How Do Student Loans Affect Credit Scores?
Learn more about the many ways student loans could affect your credit score—and how you can monitor your credit
As if there’s not enough to deal with when it comes to school and student loans, there’s also credit to consider. That’s because if student loans are reported to credit bureaus, they can affect your credit in a number of ways.
If you think you’ll need student loans—or you already have them—it could help to do a little homework to learn more about student loans and credit. This is especially true because of how important credit could be in the future when you try to do things like buy a house or get a job.
Types of Student Loans and How They Could Affect Credit Scores
There are two types of student loans: federal and private. Federal student loans are funded by the Department of Education, while private loans are typically made by a bank or other financial institution.
Whether they’re federal or private, student loans are classified as a common type of loan called installment loans. An installment loan is for a fixed amount of money plus interest over a set period of time. And the borrower agrees to make payments until the loan is paid off.
Mortgages and auto loans are other kinds of installment loans. And like those loans, if student loans are reported to credit bureaus, they could affect your credit.
Credit Scores and Credit Reports
Speaking of credit bureaus, the following may help clarify some things about credit reporting and scoring:
First, there are three major credit bureaus: Equifax®, Experian® and TransUnion®. These credit bureaus collect and compile the information that goes into your credit reports.
Those credit reports are used by credit-scoring companies, such as FICO® and VantageScore®, to create credit scores. And those companies may have multiple scoring models they use to calculate credit scores.
Those are just some of the basics. But the important thing to remember is that you have more than one credit report and more than one credit score that may be used to judge your creditworthiness.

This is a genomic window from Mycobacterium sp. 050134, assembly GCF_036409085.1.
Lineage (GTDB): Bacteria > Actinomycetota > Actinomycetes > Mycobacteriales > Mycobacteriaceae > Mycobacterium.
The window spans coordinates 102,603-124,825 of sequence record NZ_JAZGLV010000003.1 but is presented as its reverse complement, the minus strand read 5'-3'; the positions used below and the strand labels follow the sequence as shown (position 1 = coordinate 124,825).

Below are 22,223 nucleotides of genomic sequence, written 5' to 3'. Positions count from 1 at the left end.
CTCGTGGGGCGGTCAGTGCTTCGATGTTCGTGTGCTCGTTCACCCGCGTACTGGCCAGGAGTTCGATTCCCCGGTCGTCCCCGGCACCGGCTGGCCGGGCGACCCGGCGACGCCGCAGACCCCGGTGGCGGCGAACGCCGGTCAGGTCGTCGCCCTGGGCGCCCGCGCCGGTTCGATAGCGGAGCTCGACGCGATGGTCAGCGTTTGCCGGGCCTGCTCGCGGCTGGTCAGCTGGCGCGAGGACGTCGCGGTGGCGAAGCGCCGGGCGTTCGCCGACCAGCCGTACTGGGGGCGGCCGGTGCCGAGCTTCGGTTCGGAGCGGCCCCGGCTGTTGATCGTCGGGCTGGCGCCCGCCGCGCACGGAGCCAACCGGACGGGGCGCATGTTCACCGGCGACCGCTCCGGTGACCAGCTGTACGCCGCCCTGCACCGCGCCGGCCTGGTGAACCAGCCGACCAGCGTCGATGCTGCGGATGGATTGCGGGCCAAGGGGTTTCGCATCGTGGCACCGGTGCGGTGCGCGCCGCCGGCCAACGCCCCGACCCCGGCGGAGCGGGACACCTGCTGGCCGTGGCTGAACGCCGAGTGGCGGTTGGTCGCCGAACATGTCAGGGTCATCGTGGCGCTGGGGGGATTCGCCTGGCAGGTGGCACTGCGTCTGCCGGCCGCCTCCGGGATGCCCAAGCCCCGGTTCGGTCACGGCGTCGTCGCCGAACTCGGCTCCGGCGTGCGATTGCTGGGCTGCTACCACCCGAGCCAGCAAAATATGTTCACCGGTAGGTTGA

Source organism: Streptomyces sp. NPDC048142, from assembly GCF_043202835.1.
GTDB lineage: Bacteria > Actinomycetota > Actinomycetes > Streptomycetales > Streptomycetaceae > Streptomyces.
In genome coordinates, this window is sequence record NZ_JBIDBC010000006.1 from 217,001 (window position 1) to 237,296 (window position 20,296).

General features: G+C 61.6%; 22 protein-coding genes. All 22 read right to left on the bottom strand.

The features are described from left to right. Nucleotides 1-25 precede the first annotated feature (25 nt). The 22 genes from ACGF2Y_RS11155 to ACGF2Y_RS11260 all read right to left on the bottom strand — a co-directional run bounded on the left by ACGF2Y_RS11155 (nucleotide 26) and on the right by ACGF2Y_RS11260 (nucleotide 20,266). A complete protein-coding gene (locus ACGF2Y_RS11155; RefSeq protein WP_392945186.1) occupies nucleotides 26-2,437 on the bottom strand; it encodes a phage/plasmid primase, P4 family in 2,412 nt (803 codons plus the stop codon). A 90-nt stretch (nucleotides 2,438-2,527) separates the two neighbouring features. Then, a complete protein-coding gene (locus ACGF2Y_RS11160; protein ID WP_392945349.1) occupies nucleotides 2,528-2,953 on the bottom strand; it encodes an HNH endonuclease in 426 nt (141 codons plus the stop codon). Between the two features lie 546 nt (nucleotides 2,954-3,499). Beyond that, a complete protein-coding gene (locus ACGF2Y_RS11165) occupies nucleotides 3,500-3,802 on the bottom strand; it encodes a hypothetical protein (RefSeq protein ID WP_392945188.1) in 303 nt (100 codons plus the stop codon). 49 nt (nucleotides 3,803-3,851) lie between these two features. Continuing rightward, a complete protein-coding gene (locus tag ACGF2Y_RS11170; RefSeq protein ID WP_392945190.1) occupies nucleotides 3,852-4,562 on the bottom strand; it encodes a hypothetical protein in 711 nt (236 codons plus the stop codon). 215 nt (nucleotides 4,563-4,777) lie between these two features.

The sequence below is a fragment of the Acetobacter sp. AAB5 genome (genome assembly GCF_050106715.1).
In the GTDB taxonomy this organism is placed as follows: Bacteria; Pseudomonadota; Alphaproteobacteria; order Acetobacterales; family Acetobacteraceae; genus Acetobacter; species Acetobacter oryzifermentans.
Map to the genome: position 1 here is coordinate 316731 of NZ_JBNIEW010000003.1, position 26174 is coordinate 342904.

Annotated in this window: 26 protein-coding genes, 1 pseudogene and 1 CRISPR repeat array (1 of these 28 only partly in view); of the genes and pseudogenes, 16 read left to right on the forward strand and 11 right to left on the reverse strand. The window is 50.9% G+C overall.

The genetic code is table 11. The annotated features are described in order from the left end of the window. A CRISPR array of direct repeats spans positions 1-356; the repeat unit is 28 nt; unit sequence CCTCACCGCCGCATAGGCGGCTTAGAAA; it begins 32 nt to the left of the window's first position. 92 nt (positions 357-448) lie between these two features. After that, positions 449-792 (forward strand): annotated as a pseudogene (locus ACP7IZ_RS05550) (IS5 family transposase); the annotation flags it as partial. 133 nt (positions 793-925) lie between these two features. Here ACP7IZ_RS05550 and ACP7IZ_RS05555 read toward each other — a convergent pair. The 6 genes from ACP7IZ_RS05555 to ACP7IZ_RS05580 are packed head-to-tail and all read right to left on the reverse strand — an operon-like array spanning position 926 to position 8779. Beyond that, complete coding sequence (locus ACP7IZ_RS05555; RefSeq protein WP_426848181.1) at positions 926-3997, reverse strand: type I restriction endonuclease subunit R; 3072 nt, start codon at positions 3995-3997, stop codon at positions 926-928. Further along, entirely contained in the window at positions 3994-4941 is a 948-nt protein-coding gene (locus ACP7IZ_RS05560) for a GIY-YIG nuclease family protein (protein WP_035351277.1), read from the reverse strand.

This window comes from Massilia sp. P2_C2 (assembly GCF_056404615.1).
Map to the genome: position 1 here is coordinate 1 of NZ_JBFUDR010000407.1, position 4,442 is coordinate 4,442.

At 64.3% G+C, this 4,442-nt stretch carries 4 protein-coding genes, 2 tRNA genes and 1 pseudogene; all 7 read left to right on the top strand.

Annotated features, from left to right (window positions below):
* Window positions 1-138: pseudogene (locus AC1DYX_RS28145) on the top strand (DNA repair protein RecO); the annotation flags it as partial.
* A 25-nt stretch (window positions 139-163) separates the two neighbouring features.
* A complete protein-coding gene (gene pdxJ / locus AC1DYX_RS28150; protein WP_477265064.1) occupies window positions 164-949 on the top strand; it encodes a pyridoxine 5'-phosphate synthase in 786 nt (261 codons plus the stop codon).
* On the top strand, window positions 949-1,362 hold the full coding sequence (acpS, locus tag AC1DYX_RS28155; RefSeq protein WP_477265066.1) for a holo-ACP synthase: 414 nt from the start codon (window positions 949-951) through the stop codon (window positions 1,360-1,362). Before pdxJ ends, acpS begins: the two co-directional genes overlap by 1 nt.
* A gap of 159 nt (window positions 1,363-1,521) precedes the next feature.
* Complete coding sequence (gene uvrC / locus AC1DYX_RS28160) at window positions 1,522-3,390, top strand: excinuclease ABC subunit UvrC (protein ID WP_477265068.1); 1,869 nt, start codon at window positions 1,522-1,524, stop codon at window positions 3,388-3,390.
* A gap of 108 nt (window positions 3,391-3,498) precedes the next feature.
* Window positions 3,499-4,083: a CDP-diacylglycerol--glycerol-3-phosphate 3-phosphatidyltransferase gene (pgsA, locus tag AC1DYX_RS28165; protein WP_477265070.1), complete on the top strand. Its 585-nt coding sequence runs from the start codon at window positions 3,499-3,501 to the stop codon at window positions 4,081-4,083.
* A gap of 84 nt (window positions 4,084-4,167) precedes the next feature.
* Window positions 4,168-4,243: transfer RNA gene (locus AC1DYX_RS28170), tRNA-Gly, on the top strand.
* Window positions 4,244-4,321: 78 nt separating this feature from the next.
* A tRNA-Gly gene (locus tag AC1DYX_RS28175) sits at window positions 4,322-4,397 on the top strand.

Back to student loans.
One way student loans can affect credit has to do with something called “credit mix.” Your credit mix is the combination of all your debt, including installment loans and revolving credit. VantageScore says credit mix is part of a “highly influential” portion of its scoring calculations. And FICO says credit mix determines 10% of its scoring model.
Having student loans could help give you a better mix. The reason, according to FICO, is because lenders may see you as a better candidate if you’ve shown you can manage multiple loans and lines of credit. But that’s only if you’re keeping up with payments and paying all your accounts on time.
Account History and Payment History
The Consumer Financial Protection Bureau (CFPB) says part of having a good credit score is showing you’re an experienced and responsible borrower. And timing can play a role in two ways:
First, how long your accounts have been open could be a factor in scoring calculations. VantageScore says it’s “less influential” than other aspects, while FICO says it accounts for 15% of its scores.
Second is your payment history. VantageScore says it’s moderately influential to its credit models. And FICO says it accounts for 35% of its scores—more than any other factor.
Student Loan Payments and How They Could Affect Credit Scores
So account and payment histories can be a big part of calculating credit scores. And making student loan payments on time could be a part of building a good credit history.
But credit reporting cuts both ways. Getting behind on student loan payments could have negative effects. With that in mind, here are answers to a few common questions about paying student loans:
Does a Late or Missed Student Loan Payment Affect Your Credit Score?
A late student loan payment could reduce your credit score, depending on how late it is and whether it’s reported by your lender to the credit bureaus. Plus, all the major credit bureaus say late payments could remain on your credit report for seven years.
If you have a federal student loan, the Department of Education says late payments will be reported to credit bureaus after 90 days. If you have a private student loan, lenders may report them earlier. FICO says lenders typically report late payments at 30 days late, 60 days late, 90 days late, 120 days late and 150 days late. FICO also says accounts that are charged off—meaning they’re written off as bad debt and possibly sent to collections—are also typically reported.